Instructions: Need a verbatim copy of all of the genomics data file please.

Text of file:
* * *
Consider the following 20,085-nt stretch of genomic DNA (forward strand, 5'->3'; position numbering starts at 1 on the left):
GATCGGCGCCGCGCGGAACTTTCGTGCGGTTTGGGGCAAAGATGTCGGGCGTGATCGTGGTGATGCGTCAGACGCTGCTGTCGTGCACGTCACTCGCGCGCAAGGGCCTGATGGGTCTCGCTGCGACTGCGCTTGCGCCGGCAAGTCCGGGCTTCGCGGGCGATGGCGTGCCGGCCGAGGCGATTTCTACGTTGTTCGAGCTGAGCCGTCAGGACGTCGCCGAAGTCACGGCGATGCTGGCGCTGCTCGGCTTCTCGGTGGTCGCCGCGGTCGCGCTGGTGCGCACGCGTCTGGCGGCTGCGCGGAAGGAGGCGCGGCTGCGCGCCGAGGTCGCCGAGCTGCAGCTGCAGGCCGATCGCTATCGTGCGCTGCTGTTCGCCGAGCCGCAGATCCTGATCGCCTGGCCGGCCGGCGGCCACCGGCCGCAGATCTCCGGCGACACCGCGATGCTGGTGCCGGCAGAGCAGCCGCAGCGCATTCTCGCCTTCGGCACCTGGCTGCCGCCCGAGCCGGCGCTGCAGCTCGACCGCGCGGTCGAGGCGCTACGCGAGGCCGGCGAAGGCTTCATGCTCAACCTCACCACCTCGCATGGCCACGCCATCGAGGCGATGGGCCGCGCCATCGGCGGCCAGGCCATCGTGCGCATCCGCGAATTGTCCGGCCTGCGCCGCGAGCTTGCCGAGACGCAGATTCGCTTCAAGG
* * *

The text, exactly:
Consider the following 20,085-nt stretch of genomic DNA (forward strand, 5'->3'; position numbering starts at 1 on the left):
GATCGGCGCCGCGCGGAACTTTCGTGCGGTTTGGGGCAAAGATGTCGGGCGTGATCGTGGTGATGCGTCAGACGCTGCTGTCGTGCACGTCACTCGCGCGCAAGGGCCTGATGGGTCTCGCTGCGACTGCGCTTGCGCCGGCAAGTCCGGGCTTCGCGGGCGATGGCGTGCCGGCCGAGGCGATTTCTACGTTGTTCGAGCTGAGCCGTCAGGACGTCGCCGAAGTCACGGCGATGCTGGCGCTGCTCGGCTTCTCGGTGGTCGCCGCGGTCGCGCTGGTGCGCACGCGTCTGGCGGCTGCGCGGAAGGAGGCGCGGCTGCGCGCCGAGGTCGCCGAGCTGCAGCTGCAGGCCGATCGCTATCGTGCGCTGCTGTTCGCCGAGCCGCAGATCCTGATCGCCTGGCCGGCCGGCGGCCACCGGCCGCAGATCTCCGGCGACACCGCGATGCTGGTGCCGGCAGAGCAGCCGCAGCGCATTCTCGCCTTCGGCACCTGGCTGCCGCCCGAGCCGGCGCTGCAGCTCGACCGCGCGGTCGAGGCGCTACGCGAGGCCGGCGAAGGCTTCATGCTCAACCTCACCACCTCGCATGGCCACGCCATCGAGGCGATGGGCCGCGCCATCGGCGGCCAGGCCATCGTGCGCATCCGCGAATTGTCCGGCCTGCGCCGCGAGCTTGCCGAGACGCAGATTCGCTTCAAGG